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Rutgers Scientists Help Shore Fish Harvesters Implement Adaptive Strategies to Climate Change

New Jersey’s coastal fishers vulnerable to some of global warming’s harshest effects

For hundreds of years, business owners engaged in New Jersey’s commercial fisheries industry have weathered adversity, from coastal storms to species shifts. Recognizing this resilience, and acknowledging the challenges posed by global climate change, Rutgers scientists have come to their assistance.

One of the results of recent efforts is a guide that researchers have developed for marine businesses, A Resilience Checklist for New Jersey’s Commercial Fishing Industry.

Lisa Auermuller, director of the Megalopolitan Coastal Transformation Hub, which is funded by the National Science Foundation and based in the Department of Marine and Coastal Sciences in the Rutgers School of Environmental and Biological Sciences (SEBS), worked with a number of Rutgers scientists on the effort, including Douglas Zemeckis, a marine extension agent, and Eleanor Bochenek, the retired director of the Fisheries Cooperative Center, and Richard Lathrop, director of the Rutgers Center for Remote Sensing and Spatial Analysis.

Auermuller explained the overall endeavor.

What aspects of climate change have most affected New Jersey shore’s commercial fisheries? Are there economic repercussions?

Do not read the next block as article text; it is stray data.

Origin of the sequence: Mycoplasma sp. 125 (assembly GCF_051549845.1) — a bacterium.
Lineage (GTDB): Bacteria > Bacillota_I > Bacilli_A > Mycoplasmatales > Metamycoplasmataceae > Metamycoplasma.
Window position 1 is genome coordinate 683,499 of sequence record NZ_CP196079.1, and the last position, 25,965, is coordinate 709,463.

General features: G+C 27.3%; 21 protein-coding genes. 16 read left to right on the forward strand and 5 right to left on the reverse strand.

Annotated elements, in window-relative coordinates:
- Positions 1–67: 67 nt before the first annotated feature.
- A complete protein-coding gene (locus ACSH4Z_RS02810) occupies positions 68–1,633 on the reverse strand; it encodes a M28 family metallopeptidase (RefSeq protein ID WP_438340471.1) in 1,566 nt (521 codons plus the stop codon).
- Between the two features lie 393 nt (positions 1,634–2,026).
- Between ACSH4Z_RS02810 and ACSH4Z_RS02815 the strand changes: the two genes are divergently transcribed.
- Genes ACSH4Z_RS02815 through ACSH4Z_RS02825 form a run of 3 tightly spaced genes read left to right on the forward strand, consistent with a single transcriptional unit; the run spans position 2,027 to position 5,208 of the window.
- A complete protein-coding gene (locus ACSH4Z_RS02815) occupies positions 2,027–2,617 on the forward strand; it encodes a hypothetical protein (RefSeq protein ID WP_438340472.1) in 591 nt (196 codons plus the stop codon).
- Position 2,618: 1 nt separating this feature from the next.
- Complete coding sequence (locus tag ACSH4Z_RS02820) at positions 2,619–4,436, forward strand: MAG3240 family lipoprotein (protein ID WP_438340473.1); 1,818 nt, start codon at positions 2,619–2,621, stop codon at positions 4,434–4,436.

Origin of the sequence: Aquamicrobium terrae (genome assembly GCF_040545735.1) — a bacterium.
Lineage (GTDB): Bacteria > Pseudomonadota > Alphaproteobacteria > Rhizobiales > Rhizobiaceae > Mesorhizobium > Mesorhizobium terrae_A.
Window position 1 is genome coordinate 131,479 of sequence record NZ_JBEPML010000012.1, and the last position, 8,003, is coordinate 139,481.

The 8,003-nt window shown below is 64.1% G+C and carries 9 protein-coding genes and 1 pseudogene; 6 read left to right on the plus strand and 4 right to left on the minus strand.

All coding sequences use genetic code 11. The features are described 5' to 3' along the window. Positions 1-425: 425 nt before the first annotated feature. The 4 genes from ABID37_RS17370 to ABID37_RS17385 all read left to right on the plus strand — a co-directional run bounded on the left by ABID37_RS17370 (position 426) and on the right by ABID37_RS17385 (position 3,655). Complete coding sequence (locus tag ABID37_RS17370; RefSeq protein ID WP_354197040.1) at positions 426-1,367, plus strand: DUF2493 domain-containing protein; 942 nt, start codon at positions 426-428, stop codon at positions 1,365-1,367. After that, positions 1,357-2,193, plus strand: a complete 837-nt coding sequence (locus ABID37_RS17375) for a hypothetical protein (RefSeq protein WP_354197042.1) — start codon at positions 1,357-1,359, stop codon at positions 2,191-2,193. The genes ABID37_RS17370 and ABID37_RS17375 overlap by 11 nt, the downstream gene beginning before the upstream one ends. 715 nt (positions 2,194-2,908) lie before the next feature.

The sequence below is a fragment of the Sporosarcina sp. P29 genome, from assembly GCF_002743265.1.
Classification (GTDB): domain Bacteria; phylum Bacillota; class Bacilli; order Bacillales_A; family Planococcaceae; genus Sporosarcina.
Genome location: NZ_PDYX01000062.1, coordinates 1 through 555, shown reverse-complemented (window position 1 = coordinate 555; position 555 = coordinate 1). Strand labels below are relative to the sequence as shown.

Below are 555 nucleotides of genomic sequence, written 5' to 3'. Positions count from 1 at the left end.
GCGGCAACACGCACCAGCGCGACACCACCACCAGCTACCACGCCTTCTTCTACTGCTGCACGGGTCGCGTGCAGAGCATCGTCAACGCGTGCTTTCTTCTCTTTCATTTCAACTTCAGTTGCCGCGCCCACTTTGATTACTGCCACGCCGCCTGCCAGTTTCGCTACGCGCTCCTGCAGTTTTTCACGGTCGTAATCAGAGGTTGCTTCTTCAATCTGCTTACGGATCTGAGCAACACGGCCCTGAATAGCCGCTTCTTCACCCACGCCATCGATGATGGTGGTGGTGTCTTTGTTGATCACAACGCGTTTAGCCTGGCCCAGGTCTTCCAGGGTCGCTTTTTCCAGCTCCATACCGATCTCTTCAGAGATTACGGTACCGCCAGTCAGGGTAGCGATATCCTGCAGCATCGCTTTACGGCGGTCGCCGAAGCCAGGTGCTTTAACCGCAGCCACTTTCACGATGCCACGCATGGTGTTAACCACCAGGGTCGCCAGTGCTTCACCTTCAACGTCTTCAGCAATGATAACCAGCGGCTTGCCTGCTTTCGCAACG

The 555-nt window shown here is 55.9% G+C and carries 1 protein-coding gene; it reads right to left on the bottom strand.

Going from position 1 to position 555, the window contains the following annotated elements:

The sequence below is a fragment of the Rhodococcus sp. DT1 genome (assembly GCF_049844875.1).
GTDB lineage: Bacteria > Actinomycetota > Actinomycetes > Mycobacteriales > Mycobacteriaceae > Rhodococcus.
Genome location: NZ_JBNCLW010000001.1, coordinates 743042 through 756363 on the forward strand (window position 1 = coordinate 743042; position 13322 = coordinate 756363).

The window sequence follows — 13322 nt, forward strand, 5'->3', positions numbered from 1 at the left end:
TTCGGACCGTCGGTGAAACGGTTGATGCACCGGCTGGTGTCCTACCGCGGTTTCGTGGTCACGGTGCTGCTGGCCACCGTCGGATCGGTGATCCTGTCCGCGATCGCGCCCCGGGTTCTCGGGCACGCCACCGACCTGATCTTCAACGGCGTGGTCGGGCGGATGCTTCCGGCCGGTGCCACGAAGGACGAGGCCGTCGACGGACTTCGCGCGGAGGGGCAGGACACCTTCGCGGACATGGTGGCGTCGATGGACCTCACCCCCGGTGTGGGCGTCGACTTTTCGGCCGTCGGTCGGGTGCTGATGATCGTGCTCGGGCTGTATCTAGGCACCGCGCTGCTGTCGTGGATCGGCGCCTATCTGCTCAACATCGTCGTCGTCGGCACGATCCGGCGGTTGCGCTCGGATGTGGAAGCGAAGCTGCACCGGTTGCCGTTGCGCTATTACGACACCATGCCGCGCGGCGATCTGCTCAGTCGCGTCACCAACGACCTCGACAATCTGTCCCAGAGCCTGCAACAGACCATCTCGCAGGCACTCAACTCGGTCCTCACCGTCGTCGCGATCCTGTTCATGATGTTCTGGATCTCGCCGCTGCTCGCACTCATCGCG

In New Jersey, coastal fishing communities from small villages to large ports are seeing increased regular flooding, coastal storms, sea level rise and shifts in the populations of their catches. These working waterfronts are on the front lines of these impacts, experiencing damage to infrastructure and disruption to the transportation of the catch.

In addition, as ocean waters warm, the range of many marine species is shifting. For example, over the past 50 years, the fall range of the summer flounder, a commercially lucrative variety, has shifted 72 miles north, shrunk in size overall by 99 total miles and descended about 22 feet. Changes in fish populations require commercial fishers to adapt in how they make a living.

This affects all of us. The New Jersey commercial fishing industry brings in an estimated $4.5 billion annually from fisheries, aquaculture and recreational fishing. If the industry is adversely impacted, so is the state’s economy.  

Full article at Rutgers News